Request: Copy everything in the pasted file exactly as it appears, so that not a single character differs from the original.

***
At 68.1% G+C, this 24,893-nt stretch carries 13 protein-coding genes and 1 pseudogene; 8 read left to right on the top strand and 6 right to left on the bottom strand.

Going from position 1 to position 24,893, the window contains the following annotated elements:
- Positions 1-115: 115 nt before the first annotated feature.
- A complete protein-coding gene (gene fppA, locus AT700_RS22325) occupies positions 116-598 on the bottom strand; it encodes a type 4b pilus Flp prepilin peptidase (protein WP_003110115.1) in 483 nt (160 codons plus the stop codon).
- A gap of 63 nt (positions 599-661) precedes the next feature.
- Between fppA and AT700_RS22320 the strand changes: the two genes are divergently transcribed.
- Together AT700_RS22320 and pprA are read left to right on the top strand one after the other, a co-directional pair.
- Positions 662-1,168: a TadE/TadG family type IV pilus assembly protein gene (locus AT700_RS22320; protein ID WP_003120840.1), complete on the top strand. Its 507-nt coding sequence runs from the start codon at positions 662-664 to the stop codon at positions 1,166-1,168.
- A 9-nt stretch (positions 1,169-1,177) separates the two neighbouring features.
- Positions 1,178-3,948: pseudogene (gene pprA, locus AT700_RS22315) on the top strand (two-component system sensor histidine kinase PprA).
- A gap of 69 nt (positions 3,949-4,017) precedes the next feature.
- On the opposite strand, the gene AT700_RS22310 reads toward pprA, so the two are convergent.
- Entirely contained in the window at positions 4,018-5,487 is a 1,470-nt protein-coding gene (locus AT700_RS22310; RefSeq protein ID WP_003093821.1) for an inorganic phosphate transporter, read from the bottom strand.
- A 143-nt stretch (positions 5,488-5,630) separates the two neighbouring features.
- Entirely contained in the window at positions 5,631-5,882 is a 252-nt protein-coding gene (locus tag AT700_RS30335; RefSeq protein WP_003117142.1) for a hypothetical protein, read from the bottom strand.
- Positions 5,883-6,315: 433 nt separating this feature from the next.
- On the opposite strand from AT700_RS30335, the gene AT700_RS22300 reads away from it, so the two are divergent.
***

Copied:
At 68.1% G+C, this 24,893-nt stretch carries 13 protein-coding genes and 1 pseudogene; 8 read left to right on the top strand and 6 right to left on the bottom strand.

Going from position 1 to position 24,893, the window contains the following annotated elements:
- Positions 1-115: 115 nt before the first annotated feature.
- A complete protein-coding gene (gene fppA, locus AT700_RS22325) occupies positions 116-598 on the bottom strand; it encodes a type 4b pilus Flp prepilin peptidase (protein WP_003110115.1) in 483 nt (160 codons plus the stop codon).
- A gap of 63 nt (positions 599-661) precedes the next feature.
- Between fppA and AT700_RS22320 the strand changes: the two genes are divergently transcribed.
- Together AT700_RS22320 and pprA are read left to right on the top strand one after the other, a co-directional pair.
- Positions 662-1,168: a TadE/TadG family type IV pilus assembly protein gene (locus AT700_RS22320; protein ID WP_003120840.1), complete on the top strand. Its 507-nt coding sequence runs from the start codon at positions 662-664 to the stop codon at positions 1,166-1,168.
- A 9-nt stretch (positions 1,169-1,177) separates the two neighbouring features.
- Positions 1,178-3,948: pseudogene (gene pprA, locus AT700_RS22315) on the top strand (two-component system sensor histidine kinase PprA).
- A gap of 69 nt (positions 3,949-4,017) precedes the next feature.
- On the opposite strand, the gene AT700_RS22310 reads toward pprA, so the two are convergent.
- Entirely contained in the window at positions 4,018-5,487 is a 1,470-nt protein-coding gene (locus AT700_RS22310; RefSeq protein ID WP_003093821.1) for an inorganic phosphate transporter, read from the bottom strand.
- A 143-nt stretch (positions 5,488-5,630) separates the two neighbouring features.
- Entirely contained in the window at positions 5,631-5,882 is a 252-nt protein-coding gene (locus tag AT700_RS30335; RefSeq protein WP_003117142.1) for a hypothetical protein, read from the bottom strand.
- Positions 5,883-6,315: 433 nt separating this feature from the next.
- On the opposite strand from AT700_RS30335, the gene AT700_RS22300 reads away from it, so the two are divergent.